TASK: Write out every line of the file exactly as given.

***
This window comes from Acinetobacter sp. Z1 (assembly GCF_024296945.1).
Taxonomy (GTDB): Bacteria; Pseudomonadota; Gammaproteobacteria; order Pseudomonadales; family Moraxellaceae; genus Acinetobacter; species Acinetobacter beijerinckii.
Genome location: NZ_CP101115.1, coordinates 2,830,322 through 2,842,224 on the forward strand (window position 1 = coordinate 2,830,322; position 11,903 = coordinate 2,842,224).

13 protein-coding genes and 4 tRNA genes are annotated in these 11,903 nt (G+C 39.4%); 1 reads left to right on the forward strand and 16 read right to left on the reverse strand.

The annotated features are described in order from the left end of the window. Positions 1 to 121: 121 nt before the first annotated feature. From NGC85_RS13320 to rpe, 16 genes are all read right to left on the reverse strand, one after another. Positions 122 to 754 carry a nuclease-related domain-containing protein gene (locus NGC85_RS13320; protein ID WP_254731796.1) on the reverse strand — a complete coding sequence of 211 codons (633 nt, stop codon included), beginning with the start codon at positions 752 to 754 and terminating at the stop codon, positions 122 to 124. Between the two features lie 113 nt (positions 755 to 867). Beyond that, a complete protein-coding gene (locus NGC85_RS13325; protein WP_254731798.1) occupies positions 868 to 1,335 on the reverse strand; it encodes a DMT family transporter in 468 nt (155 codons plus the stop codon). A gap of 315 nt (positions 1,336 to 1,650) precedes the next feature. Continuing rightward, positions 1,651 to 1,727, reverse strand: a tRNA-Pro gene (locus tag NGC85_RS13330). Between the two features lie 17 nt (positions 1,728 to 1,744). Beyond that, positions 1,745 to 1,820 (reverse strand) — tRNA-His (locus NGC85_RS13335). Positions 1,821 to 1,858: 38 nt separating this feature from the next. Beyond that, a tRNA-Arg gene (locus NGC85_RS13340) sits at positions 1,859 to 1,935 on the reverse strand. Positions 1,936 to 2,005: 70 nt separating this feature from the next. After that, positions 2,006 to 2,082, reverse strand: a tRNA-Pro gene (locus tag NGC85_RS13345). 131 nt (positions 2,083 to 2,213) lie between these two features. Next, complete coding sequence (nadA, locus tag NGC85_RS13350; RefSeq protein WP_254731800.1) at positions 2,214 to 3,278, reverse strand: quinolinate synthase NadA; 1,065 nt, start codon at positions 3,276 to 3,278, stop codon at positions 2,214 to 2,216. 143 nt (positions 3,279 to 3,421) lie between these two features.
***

This window comes from Acinetobacter sp. Z1 (assembly GCF_024296945.1).
Taxonomy (GTDB): Bacteria; Pseudomonadota; Gammaproteobacteria; order Pseudomonadales; family Moraxellaceae; genus Acinetobacter; species Acinetobacter beijerinckii.
Genome location: NZ_CP101115.1, coordinates 2,830,322 through 2,842,224 on the forward strand (window position 1 = coordinate 2,830,322; position 11,903 = coordinate 2,842,224).

13 protein-coding genes and 4 tRNA genes are annotated in these 11,903 nt (G+C 39.4%); 1 reads left to right on the forward strand and 16 read right to left on the reverse strand.

The annotated features are described in order from the left end of the window. Positions 1 to 121: 121 nt before the first annotated feature. From NGC85_RS13320 to rpe, 16 genes are all read right to left on the reverse strand, one after another. Positions 122 to 754 carry a nuclease-related domain-containing protein gene (locus NGC85_RS13320; protein ID WP_254731796.1) on the reverse strand — a complete coding sequence of 211 codons (633 nt, stop codon included), beginning with the start codon at positions 752 to 754 and terminating at the stop codon, positions 122 to 124. Between the two features lie 113 nt (positions 755 to 867). Beyond that, a complete protein-coding gene (locus NGC85_RS13325; protein WP_254731798.1) occupies positions 868 to 1,335 on the reverse strand; it encodes a DMT family transporter in 468 nt (155 codons plus the stop codon). A gap of 315 nt (positions 1,336 to 1,650) precedes the next feature. Continuing rightward, positions 1,651 to 1,727, reverse strand: a tRNA-Pro gene (locus tag NGC85_RS13330). Between the two features lie 17 nt (positions 1,728 to 1,744). Beyond that, positions 1,745 to 1,820 (reverse strand) — tRNA-His (locus NGC85_RS13335). Positions 1,821 to 1,858: 38 nt separating this feature from the next. Beyond that, a tRNA-Arg gene (locus NGC85_RS13340) sits at positions 1,859 to 1,935 on the reverse strand. Positions 1,936 to 2,005: 70 nt separating this feature from the next. After that, positions 2,006 to 2,082, reverse strand: a tRNA-Pro gene (locus tag NGC85_RS13345). 131 nt (positions 2,083 to 2,213) lie between these two features. Next, complete coding sequence (nadA, locus tag NGC85_RS13350; RefSeq protein WP_254731800.1) at positions 2,214 to 3,278, reverse strand: quinolinate synthase NadA; 1,065 nt, start codon at positions 3,276 to 3,278, stop codon at positions 2,214 to 2,216. 143 nt (positions 3,279 to 3,421) lie between these two features.